Monday, March 29, 2010

Kristin Lavransdatter: The Wife

I just finished Kristin Lavransdatter II: The Wife and is still fascinated with Medieval Norway, more so than after book one, which was great. Here Undset takes Kristin to Husby and her husband Erlend's other estates. She knows no one and the estates are in complete disarray because Erlend is such a poor manager. In time she wins the respect and affection of the servants and things fall into place. Yet she does face great hardship from childbirth, which was hazardous at the time, and dealing with her own guilt and complex feelings about her marriage and her past. In addition, there's political turmoil in the land, which Erlend gets caught up in. He opposes the king and gets involved with a scheme to depose him. In time this is discovered, through Erlend's own stupidity.

Undset describes the era and emotions with authenticity and art. Great reading.

Alice in Wonderland

Over the weekend I saw Tim Burton's Alice in Wonderland. I went excited to actually see a film in a theater and to see fantastic eye candy. There was plenty of eye candy, but I thought it actually overwhelmed the film. The make up, especially the darkened eyes that made some of the characters look like they had TB, was quite distracting. There was a continuity problem with Alice's eyes as they randomly alternated between darkened and not.

The classic tale is framed by Burton's addition of a story of Alice's life. In the first scenes she's about 5 or 6 and nightmares wake her. She asks her father if it's normal to see Madhatters, etc. I just thought what young child is concerned with "normalcy." None I've met and some I know are very imaginative and eccentric. Later we see Alice getting pushed into an engagement with a simpering wimp with good family connections and prestige. I wished the story had something I hadn't seen over 100 times in various forms. There are other ways in which society makes women conform.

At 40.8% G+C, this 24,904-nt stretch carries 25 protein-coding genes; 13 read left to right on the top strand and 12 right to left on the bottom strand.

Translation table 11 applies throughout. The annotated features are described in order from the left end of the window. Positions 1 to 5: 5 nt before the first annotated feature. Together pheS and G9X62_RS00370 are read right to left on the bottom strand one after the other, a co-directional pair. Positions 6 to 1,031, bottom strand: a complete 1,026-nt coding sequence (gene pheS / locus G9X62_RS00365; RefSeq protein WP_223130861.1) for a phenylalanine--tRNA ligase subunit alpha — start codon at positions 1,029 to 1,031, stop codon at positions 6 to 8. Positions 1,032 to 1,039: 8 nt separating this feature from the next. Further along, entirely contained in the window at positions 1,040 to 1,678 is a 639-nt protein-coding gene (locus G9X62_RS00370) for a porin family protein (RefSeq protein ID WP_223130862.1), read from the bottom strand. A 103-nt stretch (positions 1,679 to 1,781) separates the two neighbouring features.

The computer graphics were well done, but the narrative was weak. The showdown in the end was particularly lazy. To prove a young woman is strong, must she slay a dragon? Does she have to prove that she's manly? Can't someone be more creative? I hope someone else does another version in a few years that uses this story in a novel way. Give me more than just eye candy.

This book looks good.

Wednesday, March 24, 2010

Northanger Abbey

This month my book club read Jane Austen's Northanger Abbey. I have to join the majority of Austen's fans and say that while it's not her best work, as it's her first novel though she rewrote it a few times as her writing got better, it's a fine read. It's like okay chocolate. It's not the best, but why complain about eating chocolate?

One thing I loved was the essays and extras in the back. This book has a lot of conversation in defense of novels. Nowadays it's hard to imagine that reading novels would be seen as a waste of time (some sure, but all, no). In the back of the book, readers are treated to a few of the rantings against novels. Here's an excerpt from Coleridge:
For as to the devotees of the circulating libraries, I dare not compliment their pass-time, or rather kill-time, with the name of reading. Call it rather a sort of beggarly day-dreaming, during which the mind of the dreamer furnishes for itself nothing but laziness, and a little mawkish sensibility; while the whole material and and imagery of the doze is supplied ab extra (from without) by a sort of mental camera obscura manufactured at the printing office, which pro tempore fixes, reflects, and transmits the moving phantasms of one man's delirium, so as to people the barrenness of a hundred other brains afflicted with the same trance or suspension of all common sense and all definite purpose. We should therefore transfer this species of amusement--(if indeed those can be said to retire a musis, who were never in their company, or relaxation be attributable to those whose bows never bent)--from the genus, reading, to that comprehensive class characterized by the power of reconciling the two contrary yet co-existing propensities of human nature, namely indulgence of sloth, and hatred of vacancy.
What a snob. He continues, but you get the point. Wordsworth also felt novels blunted the mind. They never got to read Proust.